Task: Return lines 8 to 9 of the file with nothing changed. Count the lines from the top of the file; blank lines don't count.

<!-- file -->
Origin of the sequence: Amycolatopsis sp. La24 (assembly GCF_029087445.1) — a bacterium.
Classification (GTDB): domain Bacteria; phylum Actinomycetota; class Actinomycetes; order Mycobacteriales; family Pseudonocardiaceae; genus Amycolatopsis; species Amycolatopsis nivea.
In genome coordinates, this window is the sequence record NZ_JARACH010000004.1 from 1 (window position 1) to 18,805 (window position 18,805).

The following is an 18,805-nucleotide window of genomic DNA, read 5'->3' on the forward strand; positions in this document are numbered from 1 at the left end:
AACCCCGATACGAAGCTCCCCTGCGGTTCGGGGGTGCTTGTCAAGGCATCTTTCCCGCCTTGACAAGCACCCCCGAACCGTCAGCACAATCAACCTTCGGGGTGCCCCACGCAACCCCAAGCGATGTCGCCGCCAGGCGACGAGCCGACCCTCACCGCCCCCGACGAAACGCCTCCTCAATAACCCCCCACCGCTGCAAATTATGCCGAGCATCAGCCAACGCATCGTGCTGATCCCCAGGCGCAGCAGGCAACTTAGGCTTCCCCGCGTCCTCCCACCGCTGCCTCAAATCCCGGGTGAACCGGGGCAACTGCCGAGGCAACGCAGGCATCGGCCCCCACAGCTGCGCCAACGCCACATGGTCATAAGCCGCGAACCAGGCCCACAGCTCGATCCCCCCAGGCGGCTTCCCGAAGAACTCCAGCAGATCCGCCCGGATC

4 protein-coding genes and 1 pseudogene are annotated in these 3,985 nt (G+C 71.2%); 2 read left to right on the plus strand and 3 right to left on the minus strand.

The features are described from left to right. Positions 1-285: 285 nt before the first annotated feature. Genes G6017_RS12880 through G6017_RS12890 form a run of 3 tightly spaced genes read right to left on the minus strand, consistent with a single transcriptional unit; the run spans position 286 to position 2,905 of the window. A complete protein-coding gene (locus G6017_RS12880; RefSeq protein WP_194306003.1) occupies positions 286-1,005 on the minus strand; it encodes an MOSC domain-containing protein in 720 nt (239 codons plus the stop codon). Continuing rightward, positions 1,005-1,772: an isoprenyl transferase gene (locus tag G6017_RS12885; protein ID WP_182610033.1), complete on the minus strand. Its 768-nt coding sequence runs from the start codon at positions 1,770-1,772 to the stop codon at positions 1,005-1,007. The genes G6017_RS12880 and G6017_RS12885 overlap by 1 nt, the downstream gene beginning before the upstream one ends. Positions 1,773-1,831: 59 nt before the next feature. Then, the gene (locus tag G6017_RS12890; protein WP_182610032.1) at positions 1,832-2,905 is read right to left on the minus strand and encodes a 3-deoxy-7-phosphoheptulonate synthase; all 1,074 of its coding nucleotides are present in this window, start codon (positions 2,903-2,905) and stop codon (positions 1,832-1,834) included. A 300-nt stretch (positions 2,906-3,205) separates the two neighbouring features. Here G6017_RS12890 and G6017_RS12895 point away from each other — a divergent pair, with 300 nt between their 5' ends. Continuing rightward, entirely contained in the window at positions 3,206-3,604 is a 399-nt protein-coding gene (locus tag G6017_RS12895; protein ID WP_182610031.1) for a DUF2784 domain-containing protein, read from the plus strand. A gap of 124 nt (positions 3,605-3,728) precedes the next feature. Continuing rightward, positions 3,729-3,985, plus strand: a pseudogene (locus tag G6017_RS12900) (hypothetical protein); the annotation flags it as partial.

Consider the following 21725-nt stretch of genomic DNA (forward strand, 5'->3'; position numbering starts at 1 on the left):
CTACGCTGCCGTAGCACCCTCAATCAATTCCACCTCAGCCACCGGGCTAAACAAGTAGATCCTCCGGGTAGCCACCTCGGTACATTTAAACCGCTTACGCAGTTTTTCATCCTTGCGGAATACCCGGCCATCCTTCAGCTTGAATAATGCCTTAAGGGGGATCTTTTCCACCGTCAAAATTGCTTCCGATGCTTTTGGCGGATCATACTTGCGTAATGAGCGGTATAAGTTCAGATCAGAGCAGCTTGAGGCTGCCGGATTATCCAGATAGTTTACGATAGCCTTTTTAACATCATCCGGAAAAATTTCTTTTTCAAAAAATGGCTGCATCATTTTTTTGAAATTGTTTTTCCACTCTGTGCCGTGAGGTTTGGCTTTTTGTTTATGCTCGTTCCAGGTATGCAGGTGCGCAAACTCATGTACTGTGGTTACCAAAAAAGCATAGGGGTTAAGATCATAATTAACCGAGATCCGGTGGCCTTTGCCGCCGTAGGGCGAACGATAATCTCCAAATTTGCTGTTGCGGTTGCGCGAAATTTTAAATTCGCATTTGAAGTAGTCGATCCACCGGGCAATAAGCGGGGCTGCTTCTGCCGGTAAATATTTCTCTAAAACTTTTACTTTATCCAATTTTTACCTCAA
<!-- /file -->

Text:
Consider the following 21725-nt stretch of genomic DNA (forward strand, 5'->3'; position numbering starts at 1 on the left):
CTACGCTGCCGTAGCACCCTCAATCAATTCCACCTCAGCCACCGGGCTAAACAAGTAGATCCTCCGGGTAGCCACCTCGGTACATTTAAACCGCTTACGCAGTTTTTCATCCTTGCGGAATACCCGGCCATCCTTCAGCTTGAATAATGCCTTAAGGGGGATCTTTTCCACCGTCAAAATTGCTTCCGATGCTTTTGGCGGATCATACTTGCGTAATGAGCGGTATAAGTTCAGATCAGAGCAGCTTGAGGCTGCCGGATTATCCAGATAGTTTACGATAGCCTTTTTAACATCATCCGGAAAAATTTCTTTTTCAAAAAATGGCTGCATCATTTTTTTGAAATTGTTTTTCCACTCTGTGCCGTGAGGTTTGGCTTTTTGTTTATGCTCGTTCCAGGTATGCAGGTGCGCAAACTCATGTACTGTGGTTACCAAAAAAGCATAGGGGTTAAGATCATAATTAACCGAGATCCGGTGGCCTTTGCCGCCGTAGGGCGAACGATAATCTCCAAATTTGCTGTTGCGGTTGCGCGAAATTTTAAATTCGCATTTGAAGTAGTCGATCCACCGGGCAATAAGCGGGGCTGCTTCTGCCGGTAAATATTTCTCTAAAACTTTTACTTTATCCAATTTTTACCTCAA